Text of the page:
HMMD's Krakow Oxygen Home
Third Place - [Completed 11/18/2015]
This design proposes a linear parti which was chosen based on several design factors.
The linearity works to create a greater connection between the Maria Sklodowska-Curie Memorial Institute of Oncology and the post-treatment rehabilitation center within the park. The length of the structure splits the park into an active zone and a passive zone, but maintains a continuity by allowing a visible connection at certain points.
A single long building allows for the creation of a connective clinic and community area without fully separating the two with a hard boundary or multiple structures. I believe it is important to create an inclusive environment for those suffering from lung cancer and other lung-related illnesses rather than ostracizing them.
The form of the building has two contrasting sides. The angular exterior plays off the surrounding architecture, and the concrete facade has been pressed with a patterned texture to add to the human scale of the building. The slope of the roof helps move rain water through the sedum, and into collections for the garden. Along side rain water, grey water can also be recycled for use in the garden.
On the other side, the interior is conically shaped with softer curves which was specifically done to assist in the natural air movement of the space. As heat from the occupants and vegetation rises, it will follow the cone from east to west, pulling air from the individual rooms as it passes. The smaller rooms are all half vaults facing the corridor, and depending on the program, have a different fill conditions: solid, clear glass, or frosted glass.
This quarter pipe makes full use of the length and solar exposure of the building; the nearly 600 square foot garden can be experienced inside or out which provides an especially interesting juxtaposition in the winter months.
The updated park landscaping has been designed to work with the structure by creating plazas parallel and perpendicular to the building. The inclusion of taller, native grasses is to assist in rain water retention as well as attempting to aid the local wildlife.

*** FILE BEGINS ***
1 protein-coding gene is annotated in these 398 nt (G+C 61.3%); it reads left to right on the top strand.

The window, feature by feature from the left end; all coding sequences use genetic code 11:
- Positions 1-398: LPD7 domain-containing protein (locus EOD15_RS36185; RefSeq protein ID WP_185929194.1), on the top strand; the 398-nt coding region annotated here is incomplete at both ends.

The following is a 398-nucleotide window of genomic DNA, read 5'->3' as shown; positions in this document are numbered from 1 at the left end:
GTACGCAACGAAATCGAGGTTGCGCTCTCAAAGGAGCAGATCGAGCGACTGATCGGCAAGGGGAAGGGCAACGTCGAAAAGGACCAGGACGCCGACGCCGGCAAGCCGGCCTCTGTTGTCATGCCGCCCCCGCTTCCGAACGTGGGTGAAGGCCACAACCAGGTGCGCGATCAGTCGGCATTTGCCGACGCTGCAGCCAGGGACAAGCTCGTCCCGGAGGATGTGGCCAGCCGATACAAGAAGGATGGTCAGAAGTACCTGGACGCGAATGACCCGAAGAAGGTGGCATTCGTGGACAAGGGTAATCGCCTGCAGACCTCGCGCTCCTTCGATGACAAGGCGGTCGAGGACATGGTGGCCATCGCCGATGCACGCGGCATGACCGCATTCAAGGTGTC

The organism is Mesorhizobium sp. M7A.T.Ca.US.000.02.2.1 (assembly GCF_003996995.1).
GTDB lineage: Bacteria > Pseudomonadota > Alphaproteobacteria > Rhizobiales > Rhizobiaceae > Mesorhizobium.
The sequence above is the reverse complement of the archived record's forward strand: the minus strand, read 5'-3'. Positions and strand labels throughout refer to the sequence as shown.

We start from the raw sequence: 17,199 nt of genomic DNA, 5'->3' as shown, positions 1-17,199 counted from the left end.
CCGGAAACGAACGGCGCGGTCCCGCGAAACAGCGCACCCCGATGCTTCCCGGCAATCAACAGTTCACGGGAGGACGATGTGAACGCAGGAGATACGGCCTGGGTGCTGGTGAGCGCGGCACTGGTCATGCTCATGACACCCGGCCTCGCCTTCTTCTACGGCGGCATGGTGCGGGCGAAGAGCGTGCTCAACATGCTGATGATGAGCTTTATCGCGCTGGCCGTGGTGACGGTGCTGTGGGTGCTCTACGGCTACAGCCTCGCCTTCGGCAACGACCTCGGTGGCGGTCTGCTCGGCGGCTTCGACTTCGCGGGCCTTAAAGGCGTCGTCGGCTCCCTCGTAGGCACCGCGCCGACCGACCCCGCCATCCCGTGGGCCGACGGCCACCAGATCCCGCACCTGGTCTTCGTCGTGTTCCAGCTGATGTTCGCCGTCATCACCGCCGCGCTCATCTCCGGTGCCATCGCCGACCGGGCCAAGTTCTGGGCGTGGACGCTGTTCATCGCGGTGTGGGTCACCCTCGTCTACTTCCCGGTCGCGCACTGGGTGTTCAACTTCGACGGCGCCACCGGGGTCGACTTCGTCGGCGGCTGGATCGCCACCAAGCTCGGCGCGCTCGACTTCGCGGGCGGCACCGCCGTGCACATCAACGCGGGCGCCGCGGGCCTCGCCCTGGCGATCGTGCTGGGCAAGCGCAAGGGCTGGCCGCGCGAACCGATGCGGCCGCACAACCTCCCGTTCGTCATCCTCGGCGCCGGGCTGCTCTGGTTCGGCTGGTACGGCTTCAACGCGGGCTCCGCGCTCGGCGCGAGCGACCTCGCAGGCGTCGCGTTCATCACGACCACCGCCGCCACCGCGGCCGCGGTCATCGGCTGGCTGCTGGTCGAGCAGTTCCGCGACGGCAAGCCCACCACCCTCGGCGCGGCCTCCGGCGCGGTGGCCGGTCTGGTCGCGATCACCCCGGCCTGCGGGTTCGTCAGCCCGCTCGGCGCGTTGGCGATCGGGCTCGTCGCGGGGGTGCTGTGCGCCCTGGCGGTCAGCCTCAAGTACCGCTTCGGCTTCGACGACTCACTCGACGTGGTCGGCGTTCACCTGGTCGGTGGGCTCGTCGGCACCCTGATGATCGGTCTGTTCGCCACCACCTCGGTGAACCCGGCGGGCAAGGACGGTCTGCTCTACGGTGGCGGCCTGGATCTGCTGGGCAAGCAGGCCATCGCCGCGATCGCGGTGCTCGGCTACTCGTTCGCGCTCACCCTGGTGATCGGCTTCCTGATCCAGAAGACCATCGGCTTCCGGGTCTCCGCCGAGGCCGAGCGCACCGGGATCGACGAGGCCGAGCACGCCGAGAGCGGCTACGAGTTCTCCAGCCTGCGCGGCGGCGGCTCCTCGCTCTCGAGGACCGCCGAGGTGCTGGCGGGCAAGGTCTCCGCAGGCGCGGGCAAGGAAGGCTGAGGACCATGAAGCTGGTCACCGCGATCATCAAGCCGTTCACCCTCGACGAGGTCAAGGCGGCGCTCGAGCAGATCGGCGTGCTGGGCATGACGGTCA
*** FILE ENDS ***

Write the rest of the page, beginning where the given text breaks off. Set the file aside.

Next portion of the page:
The decision to include an extensive interior garden was based on two factors: air filtration and food production.
Air filtration was by far the more important factor as not only do plants produce oxygen and consume carbon dioxide, but certain varieties filter toxic agents found in the air. In 1989, NASA conducted the Clean Air Study which produced a list of plants that were found to eliminate significant amounts of benzene, formaldehyde, trichloroethylene, xylene, toluene, and ammonia from the air. Due to the potential sensitivity of occupants in the building, the notion of air filtration was a driving force in the design of this project.
Whether due to the filtration of toxins or merely just carbon dioxide, the inclusion of plants in buildings has also been shown to help neutralize the effects of Sick Building Syndrome.
Whereas air filtration focuses on the medical portion of the program, food production is there as a benefit to the community center. The vegetables and herbs grown can be used in community dinners or simply as a healthy snack, in the case of snap peas or tomatoes. The food production will take place in the community end of the building, but to continue to promote healthy snacking a small patch of edibles will be place in the reception area.